Factors Associated With Loss of Usual Source of Care Among Older Adults

Stephanie K. Nothelle, MD; Cynthia Boyd, MD, MPH; Orla Sheehan, MD, PhD; Jennifer L. Wolff, PhD

Disclosures

Ann Fam Med. 2018;16(6):538-545. 

In This Article

Results

A total of 7,609 participants at round 1 responded to the interview, of whom 383 (5%) reported no USC and were excluded. Those who did and did not report a USC were significantly different in several regards (Supplemental Table 1, available at http://www.annfammed.org/content/16/6/538/suppl/DC1/). Older adults without a USC were more likely to be male, younger, unmarried, and to have lower income. Those without a USC also reported better health, were less likely to have 1 or more chronic conditions, and tended to lack self-care help.

Loss of USC

Among the 7,226 participants who reported a USC at baseline, a total of 469 reported loss of USC. Details by round are shown in Figure 1. Those who did and did not lose a USC during the study had different baseline characteristics (Table 1). Most of the individuals who reported loss of a USC in round 2 re-gained a USC by the next round (60%); however, with subsequent rounds individuals who remained without a USC were more likely to continue to report no USC (Figure 2).

Figure 2.

Population estimates for longitudinal follow-up of individuals who lost a USC in round 2.
USC = usual source of care.
aPercentages at each round represent the number of people in each category (deceased, still no USC, gained a USC, missing) in that round divided by the number of people who reported a loss of USC in the previous round.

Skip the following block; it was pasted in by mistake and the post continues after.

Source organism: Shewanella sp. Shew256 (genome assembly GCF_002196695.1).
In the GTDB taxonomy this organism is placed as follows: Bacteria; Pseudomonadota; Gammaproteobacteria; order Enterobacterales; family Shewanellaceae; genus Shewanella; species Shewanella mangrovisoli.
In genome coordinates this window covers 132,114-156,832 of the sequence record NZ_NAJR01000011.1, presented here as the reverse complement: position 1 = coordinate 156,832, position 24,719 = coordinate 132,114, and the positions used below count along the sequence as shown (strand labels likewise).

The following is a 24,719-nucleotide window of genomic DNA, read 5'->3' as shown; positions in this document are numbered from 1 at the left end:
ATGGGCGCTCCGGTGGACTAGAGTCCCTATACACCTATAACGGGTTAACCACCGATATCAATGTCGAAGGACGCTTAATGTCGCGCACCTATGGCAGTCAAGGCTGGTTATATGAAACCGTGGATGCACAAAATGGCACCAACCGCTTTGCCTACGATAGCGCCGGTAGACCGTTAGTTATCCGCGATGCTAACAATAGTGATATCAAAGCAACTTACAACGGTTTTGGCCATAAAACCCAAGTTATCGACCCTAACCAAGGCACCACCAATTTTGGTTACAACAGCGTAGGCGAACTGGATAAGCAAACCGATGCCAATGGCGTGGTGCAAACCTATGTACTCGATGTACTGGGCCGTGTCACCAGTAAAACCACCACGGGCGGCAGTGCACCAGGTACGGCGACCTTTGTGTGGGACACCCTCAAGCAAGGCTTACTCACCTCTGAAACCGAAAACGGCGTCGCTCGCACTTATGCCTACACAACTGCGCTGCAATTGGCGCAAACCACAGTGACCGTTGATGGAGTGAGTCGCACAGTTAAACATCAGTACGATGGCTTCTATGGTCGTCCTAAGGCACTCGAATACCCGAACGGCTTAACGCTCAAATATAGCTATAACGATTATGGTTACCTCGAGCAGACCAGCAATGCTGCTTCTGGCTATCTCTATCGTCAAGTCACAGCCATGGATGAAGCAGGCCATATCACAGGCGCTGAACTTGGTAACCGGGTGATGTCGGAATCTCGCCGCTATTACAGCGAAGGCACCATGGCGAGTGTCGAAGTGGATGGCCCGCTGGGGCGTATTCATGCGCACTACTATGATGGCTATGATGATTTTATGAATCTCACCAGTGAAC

The odds of loosing a USC (in adjusted analyses) (Table 2) during the study period were significantly greater for older adults of Hispanic ethnicity (adjusted odds ratio [aOR] 1.96), who were male (aOR 1.45), reported living in a residential care facility (aOR 1.94) or nursing home (aOR 6.41), had moved to a new residence since the previous interview (aOR 2.08), reported having depressive symptoms (aOR 1.40) or a transportation barrier (aOR 1.67). The likelihood of losing a USC was significantly lower for older adults who had 4 or more chronic conditions (vs 0–1; aOR 0.42) or reported a fall (aOR 0.77). Odds of losing a USC were also lower for those in the highest income quartile (vs quartile 1; aOR 0.66), who had supplemental (aOR 0.52) or Medicaid (aOR 0.67) coverage in addition to Medicare. Results were largely unchanged in our sensitivity analysis, which excluded participants who were residents of a nursing home or residential care facility at any point in the study (n = 819) (Supplemental Table 2, available at http://www.annfammed.org/content/16/6/538/suppl/DC1/).

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